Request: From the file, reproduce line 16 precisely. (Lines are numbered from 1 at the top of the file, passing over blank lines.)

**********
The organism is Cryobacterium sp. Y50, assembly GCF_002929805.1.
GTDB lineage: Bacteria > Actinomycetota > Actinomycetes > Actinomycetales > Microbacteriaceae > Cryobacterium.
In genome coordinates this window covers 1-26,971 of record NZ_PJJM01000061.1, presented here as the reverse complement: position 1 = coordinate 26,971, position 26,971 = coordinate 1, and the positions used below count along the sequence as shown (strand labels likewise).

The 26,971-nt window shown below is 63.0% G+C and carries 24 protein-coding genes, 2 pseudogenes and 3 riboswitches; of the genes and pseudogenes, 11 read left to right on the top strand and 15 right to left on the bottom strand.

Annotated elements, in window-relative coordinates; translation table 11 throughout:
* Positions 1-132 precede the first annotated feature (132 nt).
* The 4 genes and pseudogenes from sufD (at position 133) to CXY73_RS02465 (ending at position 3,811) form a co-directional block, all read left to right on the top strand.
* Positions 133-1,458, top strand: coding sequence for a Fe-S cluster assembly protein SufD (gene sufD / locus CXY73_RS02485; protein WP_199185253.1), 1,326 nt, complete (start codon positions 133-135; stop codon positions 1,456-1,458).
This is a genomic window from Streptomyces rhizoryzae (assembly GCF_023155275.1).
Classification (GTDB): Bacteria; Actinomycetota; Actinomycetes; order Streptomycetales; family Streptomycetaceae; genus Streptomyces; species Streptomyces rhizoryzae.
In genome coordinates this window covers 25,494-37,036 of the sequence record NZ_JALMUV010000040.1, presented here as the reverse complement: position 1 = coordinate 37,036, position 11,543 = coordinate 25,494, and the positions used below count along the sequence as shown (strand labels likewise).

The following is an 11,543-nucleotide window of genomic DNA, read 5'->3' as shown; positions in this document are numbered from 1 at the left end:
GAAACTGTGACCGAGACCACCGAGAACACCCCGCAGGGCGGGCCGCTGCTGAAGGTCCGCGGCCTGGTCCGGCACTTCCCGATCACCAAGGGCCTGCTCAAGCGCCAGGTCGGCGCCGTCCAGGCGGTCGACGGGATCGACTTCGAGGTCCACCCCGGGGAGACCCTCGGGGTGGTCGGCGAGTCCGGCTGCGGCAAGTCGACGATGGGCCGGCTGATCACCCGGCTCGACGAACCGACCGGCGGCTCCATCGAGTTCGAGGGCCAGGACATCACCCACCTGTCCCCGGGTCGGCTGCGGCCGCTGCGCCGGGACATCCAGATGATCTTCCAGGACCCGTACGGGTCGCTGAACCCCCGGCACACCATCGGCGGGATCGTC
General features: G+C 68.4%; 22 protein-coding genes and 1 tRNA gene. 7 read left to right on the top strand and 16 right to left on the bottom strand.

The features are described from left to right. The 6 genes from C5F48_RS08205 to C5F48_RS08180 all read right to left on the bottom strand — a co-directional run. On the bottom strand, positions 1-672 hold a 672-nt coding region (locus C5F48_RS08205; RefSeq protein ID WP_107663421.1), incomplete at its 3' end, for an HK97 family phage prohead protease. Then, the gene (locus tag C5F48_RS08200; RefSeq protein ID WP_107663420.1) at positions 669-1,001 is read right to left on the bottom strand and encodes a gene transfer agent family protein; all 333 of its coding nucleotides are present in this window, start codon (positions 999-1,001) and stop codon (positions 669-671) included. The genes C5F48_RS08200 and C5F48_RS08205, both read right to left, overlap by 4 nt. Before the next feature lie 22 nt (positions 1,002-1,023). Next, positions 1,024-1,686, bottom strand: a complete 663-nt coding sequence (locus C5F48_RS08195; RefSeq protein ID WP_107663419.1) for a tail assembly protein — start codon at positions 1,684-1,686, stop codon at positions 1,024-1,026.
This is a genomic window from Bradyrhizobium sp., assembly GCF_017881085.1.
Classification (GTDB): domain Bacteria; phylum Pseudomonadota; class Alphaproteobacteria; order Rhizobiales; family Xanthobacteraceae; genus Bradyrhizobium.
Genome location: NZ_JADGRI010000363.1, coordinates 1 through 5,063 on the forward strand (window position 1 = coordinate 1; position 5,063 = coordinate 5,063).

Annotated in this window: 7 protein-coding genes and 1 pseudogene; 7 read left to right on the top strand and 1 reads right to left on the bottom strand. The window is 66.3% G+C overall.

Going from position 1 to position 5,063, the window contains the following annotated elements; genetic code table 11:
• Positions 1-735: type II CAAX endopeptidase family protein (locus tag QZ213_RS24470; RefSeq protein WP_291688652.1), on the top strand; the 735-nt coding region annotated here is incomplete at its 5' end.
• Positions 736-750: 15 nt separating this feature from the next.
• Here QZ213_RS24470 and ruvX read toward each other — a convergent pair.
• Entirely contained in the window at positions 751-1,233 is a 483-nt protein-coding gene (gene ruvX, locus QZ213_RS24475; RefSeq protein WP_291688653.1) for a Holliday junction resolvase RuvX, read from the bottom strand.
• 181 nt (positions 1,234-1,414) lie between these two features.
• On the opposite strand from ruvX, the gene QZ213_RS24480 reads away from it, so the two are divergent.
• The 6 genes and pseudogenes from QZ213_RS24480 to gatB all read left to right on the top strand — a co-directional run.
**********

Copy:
This is a genomic window from Bradyrhizobium sp., assembly GCF_017881085.1.